Trekkies 2, the sequel to the hilarious 1997 documentary Trekkies tours the SF Cons of the planet Earth. We see more people and more places, but less of what made Trekkies both compelling and hilarious. Members of the series crews also make themselves conspicuous by their absence.
Director: Roger Nygard
Features: Denise Crosby
Assorted Trek fans
Seven years after the original film, Nygard and Crosby once more examine trekkies, profiling fans in Serbia, Australia, Brazil, and elsewhere. They also devote a fair bit of time to the United States, where we catch up with people profiled in the original film. These include Whitewater alternate juror Barbara Adams, and nerd icon Gabriel Köerner, who since Trekkies has guest-starred as himself on tv shows and found work in the industry, doing visual effects for Battlestar Galactica (2003) and Serenity (2005). Naturally, we do not see creepy Spiner-femme Anne, who has spewed much venom on the original movie, which she felt showed her in a bad light.
We do meet some interesting people, to be sure. Tony Alleyne of England, for example, has converted his entire home into a Federation starship. This chap has gone farther than the infamous Federation dentist of the original film, who had decorated his office in an SF theme. He and his staff wore NextGen outfits, and he and his wife openly discussed the fact that they engage in sexual role-play as series characters. Alleyne, however, actually lives full-time in a faux twenty-fourth century spacecraft.
He claims the project took his mind off his divorce and severe depression.
Another group of fans discuss filk, which many people feel the first film had misrepresented. Trek has attracted other types of musicians as well. The film includes profiles on Trek-themed bands, which all seem to hail from Sacramento, California.
We see other fans, less fanatical but perhaps more motivated. The Serbian trekkers turned to Roddenberry's vision in part because they have depressingly real experience of what happens when we don't practice tolerance. At this point, we get a glimpse of a direction the film might have taken, but did not.
Trekkies 2 gives us too little consideration of the whys of fandom. It doesn't even seriously attempt to answer its own subtitle, How Much is Too Much?. We've already watched the funny film about Trek fans. A sequel needs to build on the original, especially when it can't match it in the humor department.
Very few cast members appear, and none from either the original series or the Next Generation. Some actors from Enterprise provide comment, but the controversy over that show receives only indirect reference, with some fans suggesting that "perhaps" Trek should go on hiatus until those in charge can come up with "more creative" ideas.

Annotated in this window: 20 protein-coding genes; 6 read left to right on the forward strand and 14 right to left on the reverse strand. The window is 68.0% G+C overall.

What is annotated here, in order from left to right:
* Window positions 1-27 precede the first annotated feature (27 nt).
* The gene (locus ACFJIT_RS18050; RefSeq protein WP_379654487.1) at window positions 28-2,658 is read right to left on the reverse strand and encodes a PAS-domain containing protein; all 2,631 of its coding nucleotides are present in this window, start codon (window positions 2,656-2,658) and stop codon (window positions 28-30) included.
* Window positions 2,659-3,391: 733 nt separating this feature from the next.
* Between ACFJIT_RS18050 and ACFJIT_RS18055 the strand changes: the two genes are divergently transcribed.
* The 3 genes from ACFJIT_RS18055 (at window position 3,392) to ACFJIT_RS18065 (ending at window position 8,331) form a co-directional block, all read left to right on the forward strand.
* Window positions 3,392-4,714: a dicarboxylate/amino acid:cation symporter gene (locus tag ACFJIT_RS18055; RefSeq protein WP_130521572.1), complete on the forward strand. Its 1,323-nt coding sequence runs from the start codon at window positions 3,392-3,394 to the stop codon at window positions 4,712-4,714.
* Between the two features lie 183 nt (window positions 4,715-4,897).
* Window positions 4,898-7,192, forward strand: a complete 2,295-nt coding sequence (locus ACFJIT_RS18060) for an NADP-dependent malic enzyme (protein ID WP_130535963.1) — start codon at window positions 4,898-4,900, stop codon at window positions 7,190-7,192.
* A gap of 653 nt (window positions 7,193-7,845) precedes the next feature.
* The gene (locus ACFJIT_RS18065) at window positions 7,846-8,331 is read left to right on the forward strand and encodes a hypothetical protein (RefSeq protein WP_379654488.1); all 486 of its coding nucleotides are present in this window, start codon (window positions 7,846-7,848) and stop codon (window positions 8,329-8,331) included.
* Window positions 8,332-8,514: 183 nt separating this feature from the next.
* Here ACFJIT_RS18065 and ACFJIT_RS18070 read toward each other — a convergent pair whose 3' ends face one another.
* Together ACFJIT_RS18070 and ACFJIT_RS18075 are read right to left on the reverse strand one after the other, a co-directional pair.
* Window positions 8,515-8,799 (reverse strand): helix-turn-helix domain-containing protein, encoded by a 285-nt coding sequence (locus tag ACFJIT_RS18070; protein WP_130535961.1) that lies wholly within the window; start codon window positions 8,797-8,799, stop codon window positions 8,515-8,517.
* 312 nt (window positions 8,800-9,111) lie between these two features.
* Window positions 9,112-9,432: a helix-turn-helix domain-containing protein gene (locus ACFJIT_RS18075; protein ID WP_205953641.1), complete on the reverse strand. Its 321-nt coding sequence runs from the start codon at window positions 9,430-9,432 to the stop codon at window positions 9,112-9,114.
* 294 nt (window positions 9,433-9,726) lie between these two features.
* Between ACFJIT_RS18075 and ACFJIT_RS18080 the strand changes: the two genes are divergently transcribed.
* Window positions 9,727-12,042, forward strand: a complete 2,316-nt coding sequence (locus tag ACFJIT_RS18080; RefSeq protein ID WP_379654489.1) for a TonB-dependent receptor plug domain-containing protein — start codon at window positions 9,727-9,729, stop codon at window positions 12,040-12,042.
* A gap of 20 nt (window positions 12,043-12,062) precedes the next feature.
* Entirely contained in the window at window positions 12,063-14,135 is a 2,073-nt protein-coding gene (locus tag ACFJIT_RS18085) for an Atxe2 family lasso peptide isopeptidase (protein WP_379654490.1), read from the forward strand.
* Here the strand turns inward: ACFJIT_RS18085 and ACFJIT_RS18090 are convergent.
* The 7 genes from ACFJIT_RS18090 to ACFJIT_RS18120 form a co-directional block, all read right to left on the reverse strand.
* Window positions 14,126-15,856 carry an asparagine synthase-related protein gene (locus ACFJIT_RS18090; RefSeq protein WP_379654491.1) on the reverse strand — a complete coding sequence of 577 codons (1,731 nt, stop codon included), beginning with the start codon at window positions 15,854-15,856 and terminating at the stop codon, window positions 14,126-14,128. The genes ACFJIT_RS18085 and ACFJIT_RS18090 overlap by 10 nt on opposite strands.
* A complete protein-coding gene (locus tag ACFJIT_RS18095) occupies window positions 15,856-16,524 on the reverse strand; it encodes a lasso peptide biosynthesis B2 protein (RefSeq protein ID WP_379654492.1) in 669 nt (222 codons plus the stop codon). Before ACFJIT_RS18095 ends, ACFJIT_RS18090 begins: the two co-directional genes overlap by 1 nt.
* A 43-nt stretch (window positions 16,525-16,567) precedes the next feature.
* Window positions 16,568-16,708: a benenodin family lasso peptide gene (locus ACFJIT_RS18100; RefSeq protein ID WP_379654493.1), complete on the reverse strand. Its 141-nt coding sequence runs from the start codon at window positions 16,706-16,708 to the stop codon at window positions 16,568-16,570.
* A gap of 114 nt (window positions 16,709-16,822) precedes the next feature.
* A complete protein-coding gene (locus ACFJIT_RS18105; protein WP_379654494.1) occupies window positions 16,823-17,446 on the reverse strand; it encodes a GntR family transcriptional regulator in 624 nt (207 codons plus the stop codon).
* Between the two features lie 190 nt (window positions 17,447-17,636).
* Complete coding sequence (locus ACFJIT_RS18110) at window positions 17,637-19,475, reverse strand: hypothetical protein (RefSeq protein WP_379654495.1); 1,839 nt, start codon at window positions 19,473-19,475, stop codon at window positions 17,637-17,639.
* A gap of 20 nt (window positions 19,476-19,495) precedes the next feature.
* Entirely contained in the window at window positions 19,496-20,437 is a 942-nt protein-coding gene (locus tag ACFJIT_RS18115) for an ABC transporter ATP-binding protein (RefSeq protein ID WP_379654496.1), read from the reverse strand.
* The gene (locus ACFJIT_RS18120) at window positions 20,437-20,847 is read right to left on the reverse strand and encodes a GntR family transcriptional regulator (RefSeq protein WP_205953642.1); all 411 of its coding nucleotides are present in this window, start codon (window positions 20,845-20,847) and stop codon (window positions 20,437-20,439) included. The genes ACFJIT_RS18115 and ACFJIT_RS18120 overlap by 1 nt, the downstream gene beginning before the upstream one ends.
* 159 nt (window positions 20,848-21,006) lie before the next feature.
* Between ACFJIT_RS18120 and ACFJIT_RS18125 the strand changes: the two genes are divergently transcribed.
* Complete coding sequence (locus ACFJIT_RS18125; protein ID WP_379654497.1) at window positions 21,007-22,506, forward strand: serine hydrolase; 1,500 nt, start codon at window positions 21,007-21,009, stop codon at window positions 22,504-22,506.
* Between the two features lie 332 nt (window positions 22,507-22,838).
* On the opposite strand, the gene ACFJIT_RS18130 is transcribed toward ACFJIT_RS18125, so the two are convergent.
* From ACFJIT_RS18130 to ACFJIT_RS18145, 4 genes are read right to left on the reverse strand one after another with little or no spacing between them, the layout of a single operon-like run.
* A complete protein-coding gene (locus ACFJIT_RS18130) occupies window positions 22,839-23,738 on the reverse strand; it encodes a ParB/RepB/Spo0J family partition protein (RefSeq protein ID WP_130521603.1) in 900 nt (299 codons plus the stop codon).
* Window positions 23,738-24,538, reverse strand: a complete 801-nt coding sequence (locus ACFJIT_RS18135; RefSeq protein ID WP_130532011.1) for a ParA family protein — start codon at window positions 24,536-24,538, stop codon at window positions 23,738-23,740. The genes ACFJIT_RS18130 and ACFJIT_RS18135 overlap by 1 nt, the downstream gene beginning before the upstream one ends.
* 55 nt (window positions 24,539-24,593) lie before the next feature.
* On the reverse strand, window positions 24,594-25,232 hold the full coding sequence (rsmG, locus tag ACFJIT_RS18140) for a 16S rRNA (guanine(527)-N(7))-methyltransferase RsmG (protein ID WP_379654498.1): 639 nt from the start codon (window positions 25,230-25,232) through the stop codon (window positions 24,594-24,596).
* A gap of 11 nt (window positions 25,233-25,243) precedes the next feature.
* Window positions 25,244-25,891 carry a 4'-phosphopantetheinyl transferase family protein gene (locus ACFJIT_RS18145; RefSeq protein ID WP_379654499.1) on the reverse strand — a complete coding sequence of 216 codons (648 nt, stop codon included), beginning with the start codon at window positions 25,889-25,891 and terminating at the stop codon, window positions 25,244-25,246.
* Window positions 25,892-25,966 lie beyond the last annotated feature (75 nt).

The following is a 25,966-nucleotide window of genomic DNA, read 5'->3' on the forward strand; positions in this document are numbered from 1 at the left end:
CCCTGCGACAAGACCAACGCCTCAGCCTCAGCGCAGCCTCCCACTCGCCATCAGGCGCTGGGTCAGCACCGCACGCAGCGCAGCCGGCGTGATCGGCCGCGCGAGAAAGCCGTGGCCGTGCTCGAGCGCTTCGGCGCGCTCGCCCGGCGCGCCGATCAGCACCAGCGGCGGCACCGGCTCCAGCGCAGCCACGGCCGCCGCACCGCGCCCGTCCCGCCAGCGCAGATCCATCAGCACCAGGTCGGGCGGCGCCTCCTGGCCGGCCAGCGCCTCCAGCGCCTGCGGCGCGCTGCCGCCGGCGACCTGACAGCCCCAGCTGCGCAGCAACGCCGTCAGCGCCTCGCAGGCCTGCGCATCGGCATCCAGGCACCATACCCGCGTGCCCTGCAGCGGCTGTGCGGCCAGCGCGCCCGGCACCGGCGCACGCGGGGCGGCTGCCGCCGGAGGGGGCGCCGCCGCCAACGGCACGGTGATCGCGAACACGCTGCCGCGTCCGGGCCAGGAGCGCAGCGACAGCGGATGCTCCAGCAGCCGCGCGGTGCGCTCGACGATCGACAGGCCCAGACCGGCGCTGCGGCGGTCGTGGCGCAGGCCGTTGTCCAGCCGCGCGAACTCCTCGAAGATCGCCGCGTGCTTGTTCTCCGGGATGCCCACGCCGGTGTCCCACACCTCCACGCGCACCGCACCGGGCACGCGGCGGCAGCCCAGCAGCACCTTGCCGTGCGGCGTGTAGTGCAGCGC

The film toured SF Conventions, but did not receive mainstream theatrical release. Most people will see it on DVD, which features a number of extras. These include some fan films, information on the director's other projects, a commentary track, and nearly an hour of deleted scenes. DVD viewers can watch segments on Trek art, meet couples who met through Trek, and follow an interview with Free Enterprise director/co-writer Robert Mayer Burnett. Viewers can also spent more time with Gabriel and Allison Köerner. He remains somewhat socially inept, but he retains his affable personity, tempered by some perspective about his interests and his status as a "Z-list celebrity."
The amateur films don't provide a lot of entertainment. Visually, they look surprisingly professional, especially given their meagre budgets. Certainly, they speak to fannish devotion. But Köerner's short film, while it boasts impressive effects, just isn't very funny. Brian Dellis's, in which a Scotty-heavy crew shoot it out in the old west, seems like a lot of effort to capture forty-somethings playin' Cowboys 'n' Astronauts.
I'd have preferred Ken Hegan's William Shatner Lent Me His Hairpiece. That is a fan film.
Trekkies 2 provides some laughs and some small insights into fandom. It also demonstrates the widespread appeal of Star Trek. As with many media franchises, the original makes for better viewing.